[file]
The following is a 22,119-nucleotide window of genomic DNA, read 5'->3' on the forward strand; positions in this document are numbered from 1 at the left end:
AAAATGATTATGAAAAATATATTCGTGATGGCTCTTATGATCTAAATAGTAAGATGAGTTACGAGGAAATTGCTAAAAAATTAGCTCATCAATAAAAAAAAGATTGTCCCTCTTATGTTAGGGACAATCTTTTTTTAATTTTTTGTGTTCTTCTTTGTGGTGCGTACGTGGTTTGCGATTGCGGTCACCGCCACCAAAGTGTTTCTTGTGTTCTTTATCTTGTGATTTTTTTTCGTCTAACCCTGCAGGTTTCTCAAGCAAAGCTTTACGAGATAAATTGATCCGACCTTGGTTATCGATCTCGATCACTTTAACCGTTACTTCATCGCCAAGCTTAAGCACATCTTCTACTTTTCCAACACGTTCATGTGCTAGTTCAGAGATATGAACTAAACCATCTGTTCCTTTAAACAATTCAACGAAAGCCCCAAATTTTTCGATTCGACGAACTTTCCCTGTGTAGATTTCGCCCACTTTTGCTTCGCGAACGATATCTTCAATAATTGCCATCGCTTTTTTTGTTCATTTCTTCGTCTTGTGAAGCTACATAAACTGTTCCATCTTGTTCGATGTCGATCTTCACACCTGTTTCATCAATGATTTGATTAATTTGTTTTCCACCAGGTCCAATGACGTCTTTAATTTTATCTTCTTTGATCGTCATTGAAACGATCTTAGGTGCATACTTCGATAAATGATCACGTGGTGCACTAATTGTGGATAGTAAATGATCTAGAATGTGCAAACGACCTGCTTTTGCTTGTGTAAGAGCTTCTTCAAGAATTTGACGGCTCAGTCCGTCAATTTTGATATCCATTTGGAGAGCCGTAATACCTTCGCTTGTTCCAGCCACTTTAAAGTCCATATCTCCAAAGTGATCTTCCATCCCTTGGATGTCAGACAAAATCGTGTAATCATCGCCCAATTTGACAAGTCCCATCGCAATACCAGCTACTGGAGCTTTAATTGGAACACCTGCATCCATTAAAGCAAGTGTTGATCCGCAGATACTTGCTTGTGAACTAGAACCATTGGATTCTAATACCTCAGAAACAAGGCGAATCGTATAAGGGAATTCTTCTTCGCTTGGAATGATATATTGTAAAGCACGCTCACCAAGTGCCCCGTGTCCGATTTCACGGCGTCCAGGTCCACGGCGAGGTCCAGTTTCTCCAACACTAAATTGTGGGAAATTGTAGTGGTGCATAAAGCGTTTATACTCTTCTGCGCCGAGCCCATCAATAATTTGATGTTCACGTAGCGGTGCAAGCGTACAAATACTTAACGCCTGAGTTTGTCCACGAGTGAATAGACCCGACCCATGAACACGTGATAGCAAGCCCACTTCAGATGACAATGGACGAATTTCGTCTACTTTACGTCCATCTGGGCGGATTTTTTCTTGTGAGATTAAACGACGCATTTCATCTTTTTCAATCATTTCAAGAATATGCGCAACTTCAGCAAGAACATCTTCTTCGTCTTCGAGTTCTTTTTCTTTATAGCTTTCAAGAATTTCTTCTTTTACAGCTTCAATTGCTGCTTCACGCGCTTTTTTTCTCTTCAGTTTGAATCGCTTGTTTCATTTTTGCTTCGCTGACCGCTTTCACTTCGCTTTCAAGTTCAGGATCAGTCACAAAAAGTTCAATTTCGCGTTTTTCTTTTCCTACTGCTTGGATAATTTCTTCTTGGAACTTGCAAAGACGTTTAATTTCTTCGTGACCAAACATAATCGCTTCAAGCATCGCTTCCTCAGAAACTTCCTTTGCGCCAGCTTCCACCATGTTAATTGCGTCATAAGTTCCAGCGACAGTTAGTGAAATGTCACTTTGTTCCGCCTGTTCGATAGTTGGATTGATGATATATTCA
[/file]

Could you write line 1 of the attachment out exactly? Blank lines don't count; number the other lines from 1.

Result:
The following is a 22,119-nucleotide window of genomic DNA, read 5'->3' on the forward strand; positions in this document are numbered from 1 at the left end: